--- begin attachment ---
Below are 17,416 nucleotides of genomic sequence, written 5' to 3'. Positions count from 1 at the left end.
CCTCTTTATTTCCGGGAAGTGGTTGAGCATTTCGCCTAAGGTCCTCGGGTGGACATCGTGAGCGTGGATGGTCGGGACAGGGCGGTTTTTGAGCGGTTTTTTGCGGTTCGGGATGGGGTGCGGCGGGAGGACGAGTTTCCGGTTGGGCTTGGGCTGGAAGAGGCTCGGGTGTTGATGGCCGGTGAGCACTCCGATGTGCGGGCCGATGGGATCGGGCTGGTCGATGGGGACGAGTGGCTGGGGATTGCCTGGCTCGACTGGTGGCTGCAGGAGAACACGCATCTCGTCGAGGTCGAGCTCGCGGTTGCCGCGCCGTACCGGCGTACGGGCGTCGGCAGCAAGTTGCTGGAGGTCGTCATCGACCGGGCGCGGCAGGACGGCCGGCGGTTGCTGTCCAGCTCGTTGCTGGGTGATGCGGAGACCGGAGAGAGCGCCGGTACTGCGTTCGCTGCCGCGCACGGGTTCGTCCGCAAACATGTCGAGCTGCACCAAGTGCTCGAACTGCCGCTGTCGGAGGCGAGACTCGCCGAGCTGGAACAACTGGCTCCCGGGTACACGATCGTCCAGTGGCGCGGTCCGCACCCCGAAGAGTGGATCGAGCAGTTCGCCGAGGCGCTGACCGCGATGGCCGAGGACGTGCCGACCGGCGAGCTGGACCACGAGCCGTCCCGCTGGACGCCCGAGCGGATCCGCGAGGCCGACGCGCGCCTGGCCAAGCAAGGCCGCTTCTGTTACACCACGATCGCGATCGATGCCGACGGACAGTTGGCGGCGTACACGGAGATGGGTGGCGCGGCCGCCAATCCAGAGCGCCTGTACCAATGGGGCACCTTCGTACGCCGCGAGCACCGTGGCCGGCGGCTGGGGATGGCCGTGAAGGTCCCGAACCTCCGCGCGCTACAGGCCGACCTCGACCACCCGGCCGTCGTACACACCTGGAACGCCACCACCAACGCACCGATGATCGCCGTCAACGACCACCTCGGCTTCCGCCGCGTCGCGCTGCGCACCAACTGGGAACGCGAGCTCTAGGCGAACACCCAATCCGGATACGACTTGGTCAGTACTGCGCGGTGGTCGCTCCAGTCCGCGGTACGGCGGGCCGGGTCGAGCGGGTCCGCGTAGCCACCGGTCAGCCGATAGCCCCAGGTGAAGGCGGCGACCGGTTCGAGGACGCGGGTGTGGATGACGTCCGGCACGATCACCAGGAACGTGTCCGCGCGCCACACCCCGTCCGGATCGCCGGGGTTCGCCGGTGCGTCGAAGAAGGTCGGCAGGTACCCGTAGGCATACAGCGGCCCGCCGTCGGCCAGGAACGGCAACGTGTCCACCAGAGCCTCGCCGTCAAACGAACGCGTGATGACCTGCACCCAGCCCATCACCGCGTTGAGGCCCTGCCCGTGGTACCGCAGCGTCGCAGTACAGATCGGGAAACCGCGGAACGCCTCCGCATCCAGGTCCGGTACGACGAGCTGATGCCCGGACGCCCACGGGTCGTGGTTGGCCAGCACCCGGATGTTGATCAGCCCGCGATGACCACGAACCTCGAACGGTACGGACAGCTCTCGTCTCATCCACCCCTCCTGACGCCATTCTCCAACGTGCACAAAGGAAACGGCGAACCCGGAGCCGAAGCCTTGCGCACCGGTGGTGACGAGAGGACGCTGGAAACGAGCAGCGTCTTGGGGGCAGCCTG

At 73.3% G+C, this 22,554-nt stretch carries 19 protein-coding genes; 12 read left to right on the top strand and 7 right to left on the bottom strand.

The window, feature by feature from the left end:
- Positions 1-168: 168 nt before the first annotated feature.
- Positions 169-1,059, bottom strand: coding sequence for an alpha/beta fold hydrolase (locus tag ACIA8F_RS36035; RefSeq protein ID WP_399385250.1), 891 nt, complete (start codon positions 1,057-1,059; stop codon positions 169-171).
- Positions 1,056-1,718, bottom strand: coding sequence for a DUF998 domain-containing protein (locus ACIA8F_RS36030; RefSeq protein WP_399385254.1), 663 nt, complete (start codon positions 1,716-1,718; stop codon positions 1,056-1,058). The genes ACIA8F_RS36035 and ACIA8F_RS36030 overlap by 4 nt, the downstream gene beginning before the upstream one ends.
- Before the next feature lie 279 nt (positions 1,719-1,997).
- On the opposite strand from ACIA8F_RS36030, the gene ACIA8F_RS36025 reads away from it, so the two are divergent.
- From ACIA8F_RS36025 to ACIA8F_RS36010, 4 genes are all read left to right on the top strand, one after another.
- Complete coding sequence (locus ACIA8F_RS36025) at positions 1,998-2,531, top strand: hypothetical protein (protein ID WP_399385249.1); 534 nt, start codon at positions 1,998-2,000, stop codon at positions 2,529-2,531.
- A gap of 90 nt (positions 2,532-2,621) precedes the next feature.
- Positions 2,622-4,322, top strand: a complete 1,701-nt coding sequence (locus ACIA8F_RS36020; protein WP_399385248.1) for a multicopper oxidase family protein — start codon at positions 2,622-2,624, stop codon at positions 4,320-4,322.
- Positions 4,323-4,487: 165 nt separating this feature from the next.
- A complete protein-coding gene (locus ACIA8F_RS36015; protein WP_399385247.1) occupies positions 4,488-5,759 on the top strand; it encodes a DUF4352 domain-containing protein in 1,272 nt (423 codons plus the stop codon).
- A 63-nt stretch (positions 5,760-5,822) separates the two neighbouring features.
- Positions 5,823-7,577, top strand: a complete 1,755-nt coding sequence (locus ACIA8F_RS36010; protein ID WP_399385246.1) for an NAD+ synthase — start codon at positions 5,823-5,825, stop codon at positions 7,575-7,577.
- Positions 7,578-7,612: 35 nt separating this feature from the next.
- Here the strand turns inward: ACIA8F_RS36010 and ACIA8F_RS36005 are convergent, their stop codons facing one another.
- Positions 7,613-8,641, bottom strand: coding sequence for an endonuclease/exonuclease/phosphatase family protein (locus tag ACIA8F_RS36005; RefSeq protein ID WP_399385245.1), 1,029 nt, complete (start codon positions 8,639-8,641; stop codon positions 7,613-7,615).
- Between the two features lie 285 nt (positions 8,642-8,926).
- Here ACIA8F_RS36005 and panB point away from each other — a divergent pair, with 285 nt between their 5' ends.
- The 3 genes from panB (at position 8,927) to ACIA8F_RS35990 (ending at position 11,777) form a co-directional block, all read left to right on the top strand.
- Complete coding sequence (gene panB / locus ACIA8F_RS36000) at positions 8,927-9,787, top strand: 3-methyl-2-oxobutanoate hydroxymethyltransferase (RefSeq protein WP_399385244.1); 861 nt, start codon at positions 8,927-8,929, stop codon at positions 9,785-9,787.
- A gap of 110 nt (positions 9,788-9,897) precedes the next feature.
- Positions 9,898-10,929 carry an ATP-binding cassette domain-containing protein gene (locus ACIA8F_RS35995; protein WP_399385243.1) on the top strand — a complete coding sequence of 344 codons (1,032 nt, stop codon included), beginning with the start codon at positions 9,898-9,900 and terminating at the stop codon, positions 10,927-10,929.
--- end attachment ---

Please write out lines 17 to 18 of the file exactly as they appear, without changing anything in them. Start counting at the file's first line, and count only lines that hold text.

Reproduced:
- Positions 5,823-7,577, top strand: a complete 1,755-nt coding sequence (locus ACIA8F_RS36010; protein ID WP_399385246.1) for an NAD+ synthase — start codon at positions 5,823-5,825, stop codon at positions 7,575-7,577.
- Positions 7,578-7,612: 35 nt separating this feature from the next.